Using mitochondrial DNA in a range-wide examination of the Lampropeltis getula complex, Pyron and Burbrink (2009) recovered five lineages that they recognized as distinct species. The central lineage, found west of the Mississippi River, was assigned the name of the subspecies widely known in Missouri (Speckled Kingsnake) and is now known as L. holbrooki. More recently, we discovered two black kingsnakes (L. nigra) in southeast Missouri (Edmond and Daniel 2014). Because of dramatic shifts in the Mississippi River channel during the Pleistocene, a significant portion of southeast Missouri (i.e., Crowley's Ridge and east) was previously found on the eastern side of the river. Anderson considered at least some specimens in southeast Missouri as hybrids with the speckled kingsnake (Anderson 1965). Thus, the kingsnakes found in that part of the state are likely black kingsnakes or hybrids with L. holbrooki.

Massasaugas in Missouri have persisted only in isolated populations since historical times. Anderson (1965) assigned eastern Missouri populations to Sistrurus catenatus catenatus, western populations to Sistrurus catenatus tergeminus, and considered animals in the north central part of the state to be hybrids. Recent genetic evidence suggests this taxon actually consists of two distinct species (Kubatko et al. 2011). All extant Missouri populations, including Anderson's intergrades, are readily assigned to the western massasauga (Sistrurus tergeminus) (Gibbs et al. 2011). Unfortunately, animals from eastern Missouri populations have not been found in more than 75 years, making genetic analysis impossible. We elect to follow Anderson and assign these likely extirpated populations to the eastern massasauga (Sistrurus catenatus).

See Table 1 for a list of taxa that have changed since Johnson (2000). See the Field Guide Reference list for a comprehensive comparison of current and former names among three commonly-used sources.

Common Names

Table 2: List of Missouri common names for species that differ from Crother et al. (2012). Click on the column headings to sort by that column.
Missouri Common NameSpecies Common Name
Broad-banded WatersnakeSouthern Watersnake
BullsnakeGophersnake
Central NewtEastern Newt
Eastern CoachwhipCoachwhip
Eastern Spiny SoftshellSpiny Softshell
Midland Smooth SoftshellSmooth Softshell
Mississippi Mud TurtleEastern Mud Turtle
Northern Crawfish FrogCrawfish Frog
Northern Red-bellied SnakeRed-bellied Snake
Northern Rough GreensnakeRough Greensnake
Northern ScarletsnakeScarletsnake
Orange-striped RibbonsnakeWestern Ribbonsnake
Ouachita Map TurtleSouthern Map Turtle
Prairie KingsnakeYellow-bellied Kingsnake
Red MilksnakeMilksnake
Red-eared SliderPond Slider
Southern Coal SkinkCoal Skink
Three-toed Box TurtleEastern Box Turtle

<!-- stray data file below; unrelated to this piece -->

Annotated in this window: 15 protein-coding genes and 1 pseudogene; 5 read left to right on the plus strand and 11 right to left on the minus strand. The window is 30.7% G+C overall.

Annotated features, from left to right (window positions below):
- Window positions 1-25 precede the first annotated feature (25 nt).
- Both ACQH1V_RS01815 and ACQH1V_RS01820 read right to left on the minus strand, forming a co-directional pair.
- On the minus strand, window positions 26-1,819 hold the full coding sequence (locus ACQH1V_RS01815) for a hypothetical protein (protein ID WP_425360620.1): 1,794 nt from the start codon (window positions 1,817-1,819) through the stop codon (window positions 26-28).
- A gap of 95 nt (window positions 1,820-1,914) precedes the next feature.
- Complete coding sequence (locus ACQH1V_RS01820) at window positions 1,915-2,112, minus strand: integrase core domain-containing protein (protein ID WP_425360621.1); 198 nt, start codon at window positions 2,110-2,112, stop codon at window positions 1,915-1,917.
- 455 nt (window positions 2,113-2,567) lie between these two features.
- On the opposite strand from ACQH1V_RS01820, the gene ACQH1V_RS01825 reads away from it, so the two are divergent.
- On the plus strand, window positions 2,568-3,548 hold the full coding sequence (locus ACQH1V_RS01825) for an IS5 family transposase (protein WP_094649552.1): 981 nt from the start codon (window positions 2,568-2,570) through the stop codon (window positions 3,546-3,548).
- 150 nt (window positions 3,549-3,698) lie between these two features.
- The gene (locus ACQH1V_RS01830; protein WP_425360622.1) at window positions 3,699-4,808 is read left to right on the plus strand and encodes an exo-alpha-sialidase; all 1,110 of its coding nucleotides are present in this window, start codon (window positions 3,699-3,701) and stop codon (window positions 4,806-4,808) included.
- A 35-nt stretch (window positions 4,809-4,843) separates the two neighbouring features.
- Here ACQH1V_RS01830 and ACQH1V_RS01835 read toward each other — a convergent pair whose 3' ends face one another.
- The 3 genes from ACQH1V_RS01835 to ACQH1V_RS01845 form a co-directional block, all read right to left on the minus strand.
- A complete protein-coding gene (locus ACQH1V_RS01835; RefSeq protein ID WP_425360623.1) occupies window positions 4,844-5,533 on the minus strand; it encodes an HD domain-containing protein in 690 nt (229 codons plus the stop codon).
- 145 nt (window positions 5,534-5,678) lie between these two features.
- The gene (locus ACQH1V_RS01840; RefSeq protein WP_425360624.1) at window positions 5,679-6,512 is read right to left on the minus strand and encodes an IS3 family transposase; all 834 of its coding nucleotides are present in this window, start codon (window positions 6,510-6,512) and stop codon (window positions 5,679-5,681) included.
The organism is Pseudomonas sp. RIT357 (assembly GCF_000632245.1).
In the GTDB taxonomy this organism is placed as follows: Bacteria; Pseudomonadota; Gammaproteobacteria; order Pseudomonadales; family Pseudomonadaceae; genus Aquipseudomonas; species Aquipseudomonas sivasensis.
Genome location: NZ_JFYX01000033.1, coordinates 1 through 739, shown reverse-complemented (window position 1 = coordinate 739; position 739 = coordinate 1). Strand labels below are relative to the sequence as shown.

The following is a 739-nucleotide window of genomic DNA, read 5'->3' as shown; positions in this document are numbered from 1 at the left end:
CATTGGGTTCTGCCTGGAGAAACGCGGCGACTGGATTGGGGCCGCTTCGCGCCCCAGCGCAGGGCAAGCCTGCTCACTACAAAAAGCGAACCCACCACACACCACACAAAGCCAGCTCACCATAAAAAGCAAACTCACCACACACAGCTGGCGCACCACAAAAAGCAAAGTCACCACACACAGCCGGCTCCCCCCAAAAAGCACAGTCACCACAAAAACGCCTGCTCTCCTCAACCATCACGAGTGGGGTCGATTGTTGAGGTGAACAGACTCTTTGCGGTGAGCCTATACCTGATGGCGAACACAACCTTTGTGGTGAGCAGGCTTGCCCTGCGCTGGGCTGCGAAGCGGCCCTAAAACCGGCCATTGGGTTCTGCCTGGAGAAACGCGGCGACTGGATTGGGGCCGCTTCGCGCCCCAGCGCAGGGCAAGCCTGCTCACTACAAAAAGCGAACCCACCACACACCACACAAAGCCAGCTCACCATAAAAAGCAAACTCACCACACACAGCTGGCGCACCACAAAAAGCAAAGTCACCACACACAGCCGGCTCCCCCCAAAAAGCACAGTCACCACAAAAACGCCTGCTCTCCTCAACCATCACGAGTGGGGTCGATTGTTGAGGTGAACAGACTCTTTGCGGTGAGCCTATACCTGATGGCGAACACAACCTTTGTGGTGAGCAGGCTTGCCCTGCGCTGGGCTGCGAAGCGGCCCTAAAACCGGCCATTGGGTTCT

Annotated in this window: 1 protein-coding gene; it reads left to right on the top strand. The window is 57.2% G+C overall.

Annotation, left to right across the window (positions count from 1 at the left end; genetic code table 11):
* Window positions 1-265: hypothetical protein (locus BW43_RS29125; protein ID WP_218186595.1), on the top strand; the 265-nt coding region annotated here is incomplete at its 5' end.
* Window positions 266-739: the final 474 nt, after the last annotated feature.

Variable GroundsnakeWestern Groundsnake
Western Chicken TurtleChicken Turtle
Western CottonmouthCottonmouth
Western Lesser SirenLesser Siren
Western MudsnakeRed-bellied Mudsnake
Western Painted TurtlePainted Turtle
Western Pygmy RattlesnakePygmy Rattlesnake
Western Slender Glass LizardSlender Glass Lizard
Western Smooth EarthsnakeSmooth Earthsnake

We do not recognize subspecies in this project for various reasons, but have chosen to use some subspecies common names for clarity. Starting with the 2013 edition of the Atlas, we have chosen to follow Crother et al. (2012) as closely as possible, both as a taxonomic authority and the source for all common names. If only a single subspecies is found within the state of Missouri, we have elected to use the common name for the subspecies. If more than one subspecies is found in the state, we've chosen to use the common name for the entire species. This naming scheme more closely follows Johnson (2000) and earlier publications.

See Table 2 for a list of common names used in this project and how they differ from the names adopted by Crother et al. (2012).

New Species

Several species of reptiles and amphibians have recently been added to Missouri's herpetofauna. As described above, there are now three species of chorus frogs (Pseudacris feriarum, P. fouquettei, P. maculata) that replaced P. triseriata (which is no longer known from Missouri), a new foxsnake (Pantherophis ramspotti), a new kingsnake (Lampropeltis nigra), and a new massasauga (Sistrurus tergeminus). Furthermore, two species of non-native lizards are now considered established in Missouri: the Mediterranean Gecko Hemidactylus turcicus) and the Italian Wall Lizard (Podarcis siculus).

In addition, Johnson (2000) considered three species of snakes extirpated from the state. Two of these, Kirtland's Snake (Clonophis kirtlandii) and Dusty Hog-nosed Snake (Heterodon gloydi), have been rediscovered in Missouri. The Smooth Greensnake (Opheodrys vernalis) does not have recent records or known extant populations but we retain it as part of the project to meet our goals of documenting all historical records. These three species were included in Johnson's "Species of Possible Occurrence" section. Note that the Dusty Hog-nosed Snake was considered a subspecies of the Plains Hog-nosed Snake, Heterodon nasicus, at the time.

Potential Species

The following eastern species could potentially be found along Crowley's Ridge in southeastern Missouri. This elevated portion of the bootheel was once situated on the eastern side of the Mississippi River and thus could still harbor species that are normally thought to be east of that natural barrier. Indeed, many eastern species of vascular plants are known from Crowley's Ridge even though they are not found elsewhere in Missouri (Steyermark 1963). Some of these species have already been found along Crowley's Ridge in Arkansas (Trauth et al. 2004).

The following prairie species should be sought in the prairies of southwestern Missouri. They have been found in Oklahoma and Kansas, not far from the Missouri border.

The following coastal plains species could be found in the Mississippi alluvial plain in southeastern Missouri. They are currently known from across the Mississippi River in Illinois.

The following species might eventually be found in the southwestern Ozarks of Missouri. It is currently known from Arkansas, not far from the state line. Some historical records of this species, long considered erroneous, are known from Stone County, Missouri.

Literature Cited